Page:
New Film: “New Light, the Rijksmuseum and Slavery”

The Rijksmuseum recently opened its groundbreaking exhibition on the history of slavery in the Netherlands, “Slavery.” [Also see previous post Rijksmuseum opens its first-ever exhibition on slavery.] During the past few years, Suriname-born director Ida Does have been working with the Rijksmuseum, filming behind the scenes in Amsterdam, St. Eustatius, and Suriname, to observe how the preparations by the curators of the museum took shape. It resulted in her latest film New Light, the Rijksmuseum and Slavery.

SYNOPSIS: What happens when the leading national museum focuses its gaze on the slavery history of the Netherlands? This is the subject of New Light, a highly topical documentary about the genesis of the slavery exhibition in the Rijksmuseum. ‘The Rijksmuseum has to reinvent itself,’ says Valika Smeulders, head of history at the museum. New Light shows up close and personal how painful and bitter, but at the same time healing and liberating such a process can be. Especially due to the contributions of people with roots both in the East and in the West.

Taco Dibbits, director of the Rijksmuseum, makes no bones about it: whether or not we have any slavery-related objects in our collection can never be an excuse not to put up an exhibition about it. A specially compiled new team of two white and two black curators delves into the archives and inspects some objects for the first time, and others in a completely ‘new light’. For example, the curators realise for the first time what the metal collars mean, which were described in the depot as ‘dog collars’, but are anything but. The museum is also gifted a foot stocks, that has been kept all these centuries. It turns out to be a horrific object, that was used to shackle enslaved people in former Dutch-Brazil side by side.

The curators also see other objects in a new light, which in some cases they had looked at hundreds of times before. For example, the black boy with a red cape among thirty white militia members in a 7.5 metres wide militia company painting by Dutch master Bartholomeus van der Helst from 1640, which was painted in the early days of Dutch human trafficking operations. Why had she never seen that boy before, senior curator Eveline Sint Nicolaas wonders. ‘How is it possible that you can walk past a painting time and again and completely miss some aspect of it?’ While compiling the exhibition she, too, became far more aware of her own skin colour, Eurocentric way of seeing and visual baggage. ‘In this exhibition, everything is different.’ Director Ida Does ultimately gave the boy in question a liberating part in the documentary. He is no longer someone’s property, but gets the role that he might have had in a world without slavery.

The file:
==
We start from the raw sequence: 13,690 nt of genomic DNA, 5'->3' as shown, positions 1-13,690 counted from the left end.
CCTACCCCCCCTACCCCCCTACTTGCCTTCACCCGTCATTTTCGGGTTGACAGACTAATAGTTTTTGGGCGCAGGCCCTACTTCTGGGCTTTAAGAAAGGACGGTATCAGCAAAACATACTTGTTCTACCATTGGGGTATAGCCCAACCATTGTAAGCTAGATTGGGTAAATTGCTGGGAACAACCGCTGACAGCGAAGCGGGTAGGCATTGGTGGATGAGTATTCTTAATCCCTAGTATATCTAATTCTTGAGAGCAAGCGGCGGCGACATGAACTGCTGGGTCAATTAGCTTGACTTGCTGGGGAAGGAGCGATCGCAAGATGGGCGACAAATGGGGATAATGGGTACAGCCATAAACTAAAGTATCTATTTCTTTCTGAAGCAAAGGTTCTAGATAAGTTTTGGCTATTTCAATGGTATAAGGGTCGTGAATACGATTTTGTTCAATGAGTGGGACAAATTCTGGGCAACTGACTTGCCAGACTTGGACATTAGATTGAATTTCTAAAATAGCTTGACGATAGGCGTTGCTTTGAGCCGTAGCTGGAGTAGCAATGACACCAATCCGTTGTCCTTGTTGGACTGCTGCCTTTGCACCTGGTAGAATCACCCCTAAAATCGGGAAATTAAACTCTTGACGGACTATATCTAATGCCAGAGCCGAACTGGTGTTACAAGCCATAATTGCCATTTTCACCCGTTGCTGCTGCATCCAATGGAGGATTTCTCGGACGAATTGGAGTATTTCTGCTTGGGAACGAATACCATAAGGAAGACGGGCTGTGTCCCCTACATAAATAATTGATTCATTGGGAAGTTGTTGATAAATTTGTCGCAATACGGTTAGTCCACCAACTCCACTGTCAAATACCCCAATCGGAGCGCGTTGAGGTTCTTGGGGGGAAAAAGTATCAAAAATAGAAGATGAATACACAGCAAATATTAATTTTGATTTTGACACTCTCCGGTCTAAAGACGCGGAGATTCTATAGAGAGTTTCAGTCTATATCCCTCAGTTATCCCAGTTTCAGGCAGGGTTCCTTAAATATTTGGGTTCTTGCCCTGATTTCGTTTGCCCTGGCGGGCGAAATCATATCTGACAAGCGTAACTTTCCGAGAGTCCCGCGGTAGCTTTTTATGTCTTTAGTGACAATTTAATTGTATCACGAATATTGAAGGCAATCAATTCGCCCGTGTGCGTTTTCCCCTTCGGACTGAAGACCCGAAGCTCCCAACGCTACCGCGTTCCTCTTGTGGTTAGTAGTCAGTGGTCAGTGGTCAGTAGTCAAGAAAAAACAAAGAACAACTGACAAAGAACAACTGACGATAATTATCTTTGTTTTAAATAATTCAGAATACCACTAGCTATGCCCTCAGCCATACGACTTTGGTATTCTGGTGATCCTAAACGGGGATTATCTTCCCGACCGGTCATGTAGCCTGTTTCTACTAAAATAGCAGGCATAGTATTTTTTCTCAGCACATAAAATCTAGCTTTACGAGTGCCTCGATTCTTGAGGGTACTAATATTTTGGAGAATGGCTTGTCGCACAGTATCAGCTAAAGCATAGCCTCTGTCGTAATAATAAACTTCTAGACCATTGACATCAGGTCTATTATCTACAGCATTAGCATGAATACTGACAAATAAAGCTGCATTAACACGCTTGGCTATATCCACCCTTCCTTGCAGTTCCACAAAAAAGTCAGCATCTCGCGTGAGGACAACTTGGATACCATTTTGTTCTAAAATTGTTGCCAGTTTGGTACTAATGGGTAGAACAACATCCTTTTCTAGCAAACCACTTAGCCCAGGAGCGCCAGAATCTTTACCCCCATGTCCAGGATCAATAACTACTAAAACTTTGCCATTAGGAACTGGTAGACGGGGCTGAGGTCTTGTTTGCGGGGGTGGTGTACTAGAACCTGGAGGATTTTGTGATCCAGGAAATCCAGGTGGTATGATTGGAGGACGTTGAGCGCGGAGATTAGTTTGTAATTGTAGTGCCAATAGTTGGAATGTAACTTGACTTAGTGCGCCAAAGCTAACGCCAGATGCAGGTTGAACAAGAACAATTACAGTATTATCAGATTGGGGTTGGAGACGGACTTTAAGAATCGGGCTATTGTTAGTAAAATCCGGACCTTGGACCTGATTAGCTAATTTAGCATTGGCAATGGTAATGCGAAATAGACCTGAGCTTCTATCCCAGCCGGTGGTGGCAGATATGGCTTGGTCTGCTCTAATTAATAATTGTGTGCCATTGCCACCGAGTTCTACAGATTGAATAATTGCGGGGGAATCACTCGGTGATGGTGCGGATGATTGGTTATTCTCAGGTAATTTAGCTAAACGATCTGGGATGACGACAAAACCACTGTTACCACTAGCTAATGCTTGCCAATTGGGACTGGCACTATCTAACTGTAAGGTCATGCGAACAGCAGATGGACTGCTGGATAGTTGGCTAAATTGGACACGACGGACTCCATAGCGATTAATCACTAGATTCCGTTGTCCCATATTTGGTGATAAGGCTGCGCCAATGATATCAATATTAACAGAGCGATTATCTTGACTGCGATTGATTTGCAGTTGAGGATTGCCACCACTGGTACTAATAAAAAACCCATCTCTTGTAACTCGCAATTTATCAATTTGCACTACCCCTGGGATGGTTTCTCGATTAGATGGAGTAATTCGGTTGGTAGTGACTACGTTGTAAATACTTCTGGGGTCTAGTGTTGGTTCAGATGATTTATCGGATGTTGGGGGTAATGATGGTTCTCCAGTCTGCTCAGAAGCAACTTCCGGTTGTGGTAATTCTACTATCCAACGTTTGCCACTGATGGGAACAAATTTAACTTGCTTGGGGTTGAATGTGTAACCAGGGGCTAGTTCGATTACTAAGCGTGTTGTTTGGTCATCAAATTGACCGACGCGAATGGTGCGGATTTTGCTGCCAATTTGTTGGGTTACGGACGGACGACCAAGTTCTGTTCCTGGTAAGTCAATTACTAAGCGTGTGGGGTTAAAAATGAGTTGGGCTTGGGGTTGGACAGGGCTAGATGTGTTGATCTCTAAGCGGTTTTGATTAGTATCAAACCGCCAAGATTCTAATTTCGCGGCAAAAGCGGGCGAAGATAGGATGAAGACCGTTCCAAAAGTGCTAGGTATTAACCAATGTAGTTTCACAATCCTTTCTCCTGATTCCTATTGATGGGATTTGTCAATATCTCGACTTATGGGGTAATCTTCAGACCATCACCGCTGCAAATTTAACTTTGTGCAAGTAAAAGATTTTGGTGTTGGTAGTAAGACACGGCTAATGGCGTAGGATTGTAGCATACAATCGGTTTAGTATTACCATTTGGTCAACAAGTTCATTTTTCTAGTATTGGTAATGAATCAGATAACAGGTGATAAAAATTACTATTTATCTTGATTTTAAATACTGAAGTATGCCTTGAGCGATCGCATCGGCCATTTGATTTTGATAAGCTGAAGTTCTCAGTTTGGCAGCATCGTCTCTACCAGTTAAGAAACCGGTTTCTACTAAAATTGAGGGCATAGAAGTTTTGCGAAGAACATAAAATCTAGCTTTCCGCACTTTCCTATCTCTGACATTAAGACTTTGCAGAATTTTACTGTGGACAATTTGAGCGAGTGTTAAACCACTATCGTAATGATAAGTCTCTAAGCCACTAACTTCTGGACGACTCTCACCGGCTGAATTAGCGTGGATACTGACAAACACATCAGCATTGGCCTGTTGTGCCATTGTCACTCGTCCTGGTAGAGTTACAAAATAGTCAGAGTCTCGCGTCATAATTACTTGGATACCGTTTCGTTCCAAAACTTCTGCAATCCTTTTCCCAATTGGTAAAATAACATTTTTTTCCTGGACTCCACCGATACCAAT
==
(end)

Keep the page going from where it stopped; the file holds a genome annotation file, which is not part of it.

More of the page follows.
Meanwhile, New Light also highlights the cultural background of a number of objects that have become part of the exhibition. We travel to Surinam and Sint-Eustatius, formerly the location of many Dutch plantations. Why is there so little trace of these in the Rijksmuseum? Raimie Richardson, an Amsterdammer who descends from enslaved people in Sint-Eustatius, explains why the ‘slave beads’ that he inherited should also be part of the exhibition. These beads used to serve as currency among the enslaved, but oral traditions tell of how they were tossed into the sea in sheer jubilation when the Emancipation Act was enshrined in law on 1 July 1863. Even now, they are still being washed ashore. This produces fascinating scenes that threw new light on a shared history, not just for the Rijksmuseum curators, but for every viewer.

Shifting from documentary to poetic images, director Ida Does imbues the past with a very special emotional range. She tells of Mama Pansa, a marron in Surinam who fled the plantation in search of freedom, weaving grains of rice in her hair in order to be able to grow crops in her new life. The director gives this story a contemporary, almost magical twist that makes it palpable how the history of slavery still reverberates in our present-day society. And that the way we look upon that history is finally beginning to change. Together with the descendants of Surinamese marrons the curators of the Rijksmuseum try to work out how to display the 18th century silk postcard that depicts fleeing women and children.

It is emblematic of the ‘second story’ that can be told with so much of the art in the Rijksmuseum. ‘The white position is not the neutral position,’ curator Maria Holtrop states. But even in the ranks of the Rijksmuseum it proved to be difficult for some to free themselves from the white position. New Light shows personal epiphanies and internal discussions about the exhibition: even the most seasoned curators have to admit that their historical perspective has been very one-sided. In New Light we can see what it means when a museum reinvents itself. And when its perspective finally tilts – literally and figuratively.

For more on “The Slavery” exhibition at the Rijksmuseum, see, and

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